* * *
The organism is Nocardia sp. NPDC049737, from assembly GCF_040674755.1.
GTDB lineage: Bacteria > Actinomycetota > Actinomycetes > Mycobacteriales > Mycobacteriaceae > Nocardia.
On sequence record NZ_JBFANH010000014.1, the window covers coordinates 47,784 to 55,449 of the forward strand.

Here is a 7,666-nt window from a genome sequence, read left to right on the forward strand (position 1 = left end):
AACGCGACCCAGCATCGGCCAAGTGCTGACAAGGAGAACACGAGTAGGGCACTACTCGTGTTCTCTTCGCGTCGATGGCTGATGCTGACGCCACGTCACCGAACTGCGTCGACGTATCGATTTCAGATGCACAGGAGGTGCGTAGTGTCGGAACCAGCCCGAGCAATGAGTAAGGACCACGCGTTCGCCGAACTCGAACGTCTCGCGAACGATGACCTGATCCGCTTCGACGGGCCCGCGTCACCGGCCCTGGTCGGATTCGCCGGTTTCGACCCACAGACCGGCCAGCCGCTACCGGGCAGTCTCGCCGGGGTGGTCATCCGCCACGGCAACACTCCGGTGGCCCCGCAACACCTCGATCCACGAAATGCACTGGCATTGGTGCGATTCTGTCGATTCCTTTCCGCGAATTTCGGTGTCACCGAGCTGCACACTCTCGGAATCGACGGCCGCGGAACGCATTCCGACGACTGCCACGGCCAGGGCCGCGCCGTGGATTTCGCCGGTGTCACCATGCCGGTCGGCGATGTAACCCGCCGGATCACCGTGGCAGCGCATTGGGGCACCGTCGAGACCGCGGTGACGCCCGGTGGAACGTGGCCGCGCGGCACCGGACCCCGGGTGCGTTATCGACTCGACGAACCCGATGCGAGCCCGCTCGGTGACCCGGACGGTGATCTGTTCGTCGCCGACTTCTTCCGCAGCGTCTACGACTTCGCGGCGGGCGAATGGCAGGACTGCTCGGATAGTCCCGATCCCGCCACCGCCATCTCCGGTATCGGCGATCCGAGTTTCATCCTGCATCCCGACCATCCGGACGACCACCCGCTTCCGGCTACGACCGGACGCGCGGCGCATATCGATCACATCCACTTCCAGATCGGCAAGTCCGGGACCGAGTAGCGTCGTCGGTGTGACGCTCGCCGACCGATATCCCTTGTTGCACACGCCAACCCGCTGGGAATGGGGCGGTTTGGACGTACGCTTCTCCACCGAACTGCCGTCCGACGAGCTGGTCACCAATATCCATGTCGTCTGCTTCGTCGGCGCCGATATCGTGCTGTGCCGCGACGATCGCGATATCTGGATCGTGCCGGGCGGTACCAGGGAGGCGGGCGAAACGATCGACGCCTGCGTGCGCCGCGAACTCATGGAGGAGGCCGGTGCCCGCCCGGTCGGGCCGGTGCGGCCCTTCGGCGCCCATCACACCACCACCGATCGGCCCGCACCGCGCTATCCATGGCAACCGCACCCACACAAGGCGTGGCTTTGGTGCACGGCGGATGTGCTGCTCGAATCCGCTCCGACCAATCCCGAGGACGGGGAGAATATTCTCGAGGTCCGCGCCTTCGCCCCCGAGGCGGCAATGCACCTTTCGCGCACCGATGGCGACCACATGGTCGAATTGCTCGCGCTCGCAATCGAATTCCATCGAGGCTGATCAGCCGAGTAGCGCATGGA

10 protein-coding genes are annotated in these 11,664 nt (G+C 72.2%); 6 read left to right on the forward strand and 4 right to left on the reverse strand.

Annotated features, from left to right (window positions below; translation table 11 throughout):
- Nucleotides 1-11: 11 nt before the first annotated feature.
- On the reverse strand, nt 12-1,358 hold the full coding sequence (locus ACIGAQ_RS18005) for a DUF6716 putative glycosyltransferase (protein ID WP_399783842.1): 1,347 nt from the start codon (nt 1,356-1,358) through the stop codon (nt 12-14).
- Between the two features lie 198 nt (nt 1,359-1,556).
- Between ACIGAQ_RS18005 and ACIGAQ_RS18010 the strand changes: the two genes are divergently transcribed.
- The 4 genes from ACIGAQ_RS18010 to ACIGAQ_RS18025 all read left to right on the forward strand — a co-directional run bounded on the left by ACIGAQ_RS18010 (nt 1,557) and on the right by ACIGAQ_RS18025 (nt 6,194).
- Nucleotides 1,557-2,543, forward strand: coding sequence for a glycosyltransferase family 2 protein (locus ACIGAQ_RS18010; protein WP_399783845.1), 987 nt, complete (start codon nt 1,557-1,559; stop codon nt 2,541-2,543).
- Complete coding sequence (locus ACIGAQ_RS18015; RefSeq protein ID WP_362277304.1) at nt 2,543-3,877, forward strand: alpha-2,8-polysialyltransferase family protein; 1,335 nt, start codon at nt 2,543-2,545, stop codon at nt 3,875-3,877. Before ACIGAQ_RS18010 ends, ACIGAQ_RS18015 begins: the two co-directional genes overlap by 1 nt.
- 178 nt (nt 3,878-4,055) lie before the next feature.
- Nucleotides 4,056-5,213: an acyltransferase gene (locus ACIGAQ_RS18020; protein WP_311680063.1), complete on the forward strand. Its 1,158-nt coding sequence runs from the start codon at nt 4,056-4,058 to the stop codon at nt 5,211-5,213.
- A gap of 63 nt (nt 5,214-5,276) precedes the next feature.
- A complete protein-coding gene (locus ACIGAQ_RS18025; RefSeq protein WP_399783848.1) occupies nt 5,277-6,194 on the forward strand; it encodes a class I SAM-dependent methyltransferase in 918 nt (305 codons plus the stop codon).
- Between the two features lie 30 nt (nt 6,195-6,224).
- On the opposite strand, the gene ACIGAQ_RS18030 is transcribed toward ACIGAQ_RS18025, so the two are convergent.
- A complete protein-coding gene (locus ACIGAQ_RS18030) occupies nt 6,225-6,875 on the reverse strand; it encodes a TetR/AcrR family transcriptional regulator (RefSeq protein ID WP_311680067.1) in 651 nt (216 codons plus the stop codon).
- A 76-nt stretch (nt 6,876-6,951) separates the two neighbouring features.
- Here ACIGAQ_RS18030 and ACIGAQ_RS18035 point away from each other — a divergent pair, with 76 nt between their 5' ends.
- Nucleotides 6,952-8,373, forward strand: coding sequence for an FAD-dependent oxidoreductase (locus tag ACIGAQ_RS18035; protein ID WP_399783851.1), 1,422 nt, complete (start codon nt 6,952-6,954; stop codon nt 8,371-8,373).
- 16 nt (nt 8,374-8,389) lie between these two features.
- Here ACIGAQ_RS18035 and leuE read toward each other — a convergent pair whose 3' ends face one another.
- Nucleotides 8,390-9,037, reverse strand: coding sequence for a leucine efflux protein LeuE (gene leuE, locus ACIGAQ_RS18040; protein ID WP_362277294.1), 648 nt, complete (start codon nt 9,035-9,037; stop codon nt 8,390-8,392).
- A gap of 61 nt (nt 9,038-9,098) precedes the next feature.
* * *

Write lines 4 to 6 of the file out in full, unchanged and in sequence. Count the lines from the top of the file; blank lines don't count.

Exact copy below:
Here is a 7,666-nt window from a genome sequence, read left to right on the forward strand (position 1 = left end):
AACGCGACCCAGCATCGGCCAAGTGCTGACAAGGAGAACACGAGTAGGGCACTACTCGTGTTCTCTTCGCGTCGATGGCTGATGCTGACGCCACGTCACCGAACTGCGTCGACGTATCGATTTCAGATGCACAGGAGGTGCGTAGTGTCGGAACCAGCCCGAGCAATGAGTAAGGACCACGCGTTCGCCGAACTCGAACGTCTCGCGAACGATGACCTGATCCGCTTCGACGGGCCCGCGTCACCGGCCCTGGTCGGATTCGCCGGTTTCGACCCACAGACCGGCCAGCCGCTACCGGGCAGTCTCGCCGGGGTGGTCATCCGCCACGGCAACACTCCGGTGGCCCCGCAACACCTCGATCCACGAAATGCACTGGCATTGGTGCGATTCTGTCGATTCCTTTCCGCGAATTTCGGTGTCACCGAGCTGCACACTCTCGGAATCGACGGCCGCGGAACGCATTCCGACGACTGCCACGGCCAGGGCCGCGCCGTGGATTTCGCCGGTGTCACCATGCCGGTCGGCGATGTAACCCGCCGGATCACCGTGGCAGCGCATTGGGGCACCGTCGAGACCGCGGTGACGCCCGGTGGAACGTGGCCGCGCGGCACCGGACCCCGGGTGCGTTATCGACTCGACGAACCCGATGCGAGCCCGCTCGGTGACCCGGACGGTGATCTGTTCGTCGCCGACTTCTTCCGCAGCGTCTACGACTTCGCGGCGGGCGAATGGCAGGACTGCTCGGATAGTCCCGATCCCGCCACCGCCATCTCCGGTATCGGCGATCCGAGTTTCATCCTGCATCCCGACCATCCGGACGACCACCCGCTTCCGGCTACGACCGGACGCGCGGCGCATATCGATCACATCCACTTCCAGATCGGCAAGTCCGGGACCGAGTAGCGTCGTCGGTGTGACGCTCGCCGACCGATATCCCTTGTTGCACACGCCAACCCGCTGGGAATGGGGCGGTTTGGACGTACGCTTCTCCACCGAACTGCCGTCCGACGAGCTGGTCACCAATATCCATGTCGTCTGCTTCGTCGGCGCCGATATCGTGCTGTGCCGCGACGATCGCGATATCTGGATCGTGCCGGGCGGTACCAGGGAGGCGGGCGAAACGATCGACGCCTGCGTGCGCCGCGAACTCATGGAGGAGGCCGGTGCCCGCCCGGTCGGGCCGGTGCGGCCCTTCGGCGCCCATCACACCACCACCGATCGGCCCGCACCGCGCTATCCATGGCAACCGCACCCACACAAGGCGTGGCTTTGGTGCACGGCGGATGTGCTGCTCGAATCCGCTCCGACCAATCCCGAGGACGGGGAGAATATTCTCGAGGTCCGCGCCTTCGCCCCCGAGGCGGCAATGCACCTTTCGCGCACCGATGGCGACCACATGGTCGAATTGCTCGCGCTCGCAATCGAATTCCATCGAGGCTGATCAGCCGAGTAGCGCATGGA

10 protein-coding genes are annotated in these 11,664 nt (G+C 72.2%); 6 read left to right on the forward strand and 4 right to left on the reverse strand.